How is artificial intelligence used in video games?
How is artificial intelligence (AI) used in video games?
The application of the term “artificial intelligence” might be a misnomer, as many games don’t use true AI techniques. Game developers are usually not AI researchers, and many games use simple predetermined patterns.
A lot of AI in game development goes toward defining the way a computer opponent behaves. Behavior can range from relatively simple patterns in action games all the way to chess programs that can beat champion human players.
Many early video games like Pong (1972) only allowed human opponents to face each other. Though computer-controlled opponents existed from the very beginning in Computer Space (1971).
While human opponents can obviously still be a lot of fun to play against, the video game industry really took off when microprocessors allowed players to square off against more sophisticated and challenging computer opponents.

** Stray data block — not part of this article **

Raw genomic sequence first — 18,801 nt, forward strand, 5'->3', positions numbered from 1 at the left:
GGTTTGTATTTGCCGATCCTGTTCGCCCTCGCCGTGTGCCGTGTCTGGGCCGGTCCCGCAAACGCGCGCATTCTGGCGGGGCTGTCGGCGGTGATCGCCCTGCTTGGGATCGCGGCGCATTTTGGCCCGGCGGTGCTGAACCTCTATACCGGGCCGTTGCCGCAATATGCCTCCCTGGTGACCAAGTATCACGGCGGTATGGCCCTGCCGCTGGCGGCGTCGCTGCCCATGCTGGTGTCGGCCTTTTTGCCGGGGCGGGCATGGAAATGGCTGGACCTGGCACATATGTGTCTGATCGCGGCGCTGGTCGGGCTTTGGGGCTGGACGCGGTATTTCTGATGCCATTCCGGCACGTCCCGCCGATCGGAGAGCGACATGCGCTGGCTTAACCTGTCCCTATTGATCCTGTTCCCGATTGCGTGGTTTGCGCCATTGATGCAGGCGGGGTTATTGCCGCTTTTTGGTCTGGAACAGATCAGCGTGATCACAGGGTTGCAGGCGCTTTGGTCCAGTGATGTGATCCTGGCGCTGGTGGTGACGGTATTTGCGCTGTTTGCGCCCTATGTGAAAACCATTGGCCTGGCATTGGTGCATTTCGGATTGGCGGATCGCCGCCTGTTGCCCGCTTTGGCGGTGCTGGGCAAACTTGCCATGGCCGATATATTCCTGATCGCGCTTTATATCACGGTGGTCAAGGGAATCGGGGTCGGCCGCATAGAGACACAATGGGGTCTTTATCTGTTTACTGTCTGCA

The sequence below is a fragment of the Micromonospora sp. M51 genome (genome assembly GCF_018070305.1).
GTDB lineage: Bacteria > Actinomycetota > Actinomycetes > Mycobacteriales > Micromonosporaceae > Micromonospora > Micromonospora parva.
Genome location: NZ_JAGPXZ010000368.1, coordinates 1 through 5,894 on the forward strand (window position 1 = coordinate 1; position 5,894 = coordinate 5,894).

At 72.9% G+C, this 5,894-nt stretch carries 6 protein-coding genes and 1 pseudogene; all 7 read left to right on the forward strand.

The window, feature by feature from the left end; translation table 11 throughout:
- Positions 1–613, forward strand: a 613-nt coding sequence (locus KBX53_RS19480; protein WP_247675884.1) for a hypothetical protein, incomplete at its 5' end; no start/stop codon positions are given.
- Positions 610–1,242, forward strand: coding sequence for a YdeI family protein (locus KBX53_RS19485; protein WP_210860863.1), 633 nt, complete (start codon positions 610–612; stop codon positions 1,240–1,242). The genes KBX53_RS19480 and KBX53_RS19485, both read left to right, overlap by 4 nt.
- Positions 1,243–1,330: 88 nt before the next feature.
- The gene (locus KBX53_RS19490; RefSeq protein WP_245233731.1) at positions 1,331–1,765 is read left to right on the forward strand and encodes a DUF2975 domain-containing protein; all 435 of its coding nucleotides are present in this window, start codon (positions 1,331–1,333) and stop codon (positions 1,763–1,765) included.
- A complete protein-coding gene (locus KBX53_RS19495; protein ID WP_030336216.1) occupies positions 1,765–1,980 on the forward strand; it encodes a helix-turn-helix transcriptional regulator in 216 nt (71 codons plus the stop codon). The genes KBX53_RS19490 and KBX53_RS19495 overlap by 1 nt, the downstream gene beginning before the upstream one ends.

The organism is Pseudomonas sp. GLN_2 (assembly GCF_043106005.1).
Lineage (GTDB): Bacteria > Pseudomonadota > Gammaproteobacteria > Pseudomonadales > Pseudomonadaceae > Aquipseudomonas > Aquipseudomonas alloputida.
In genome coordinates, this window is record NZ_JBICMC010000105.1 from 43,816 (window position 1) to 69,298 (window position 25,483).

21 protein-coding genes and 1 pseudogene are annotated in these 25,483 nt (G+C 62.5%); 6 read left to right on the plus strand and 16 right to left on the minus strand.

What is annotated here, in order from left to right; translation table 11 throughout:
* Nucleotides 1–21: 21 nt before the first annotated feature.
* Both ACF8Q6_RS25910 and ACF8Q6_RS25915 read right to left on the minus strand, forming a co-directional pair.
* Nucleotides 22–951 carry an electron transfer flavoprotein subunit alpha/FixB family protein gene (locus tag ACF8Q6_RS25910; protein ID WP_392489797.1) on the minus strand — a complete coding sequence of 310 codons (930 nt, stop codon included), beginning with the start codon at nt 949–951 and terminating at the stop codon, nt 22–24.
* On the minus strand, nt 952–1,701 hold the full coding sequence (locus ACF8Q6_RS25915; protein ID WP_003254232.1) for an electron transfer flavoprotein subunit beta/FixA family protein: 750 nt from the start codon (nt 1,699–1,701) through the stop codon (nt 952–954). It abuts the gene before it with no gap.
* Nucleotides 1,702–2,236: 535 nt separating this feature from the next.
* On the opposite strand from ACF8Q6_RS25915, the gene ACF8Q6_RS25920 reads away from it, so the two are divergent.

Space Invaders (1978) provided an early example of the challenge that computer-controlled opponents could bring to a game. As the player shot down the aliens, the game sped up considerably with fewer opponents. This was a side effect of the limitations of the hardware at the time, but Tomohiro Nishikado, the inventor of the game for Taito, left it in because it made the gameplay so exciting.
Even while AI researchers debate whether AI in games is the real thing, game developers have used techniques from AI research to create more challenging opponents. They can examine player behavior and change their responses to make the games more challenging using emergent behavior.
Techniques used in AI game programming include decision trees and pathfinding.
Some AI opponents in first-person shooter games can listen for player movements, look for footprints or even take cover when a human opponent fires on them.
Artificial intelligence has long been used to simulate human players in board games. Computer chess players are the best-known example. Modern chess programs are able to easily beat the best human players. IBM’s Deep Blue computer famously beat Garry Kasparov in 1997.
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Written by David Delony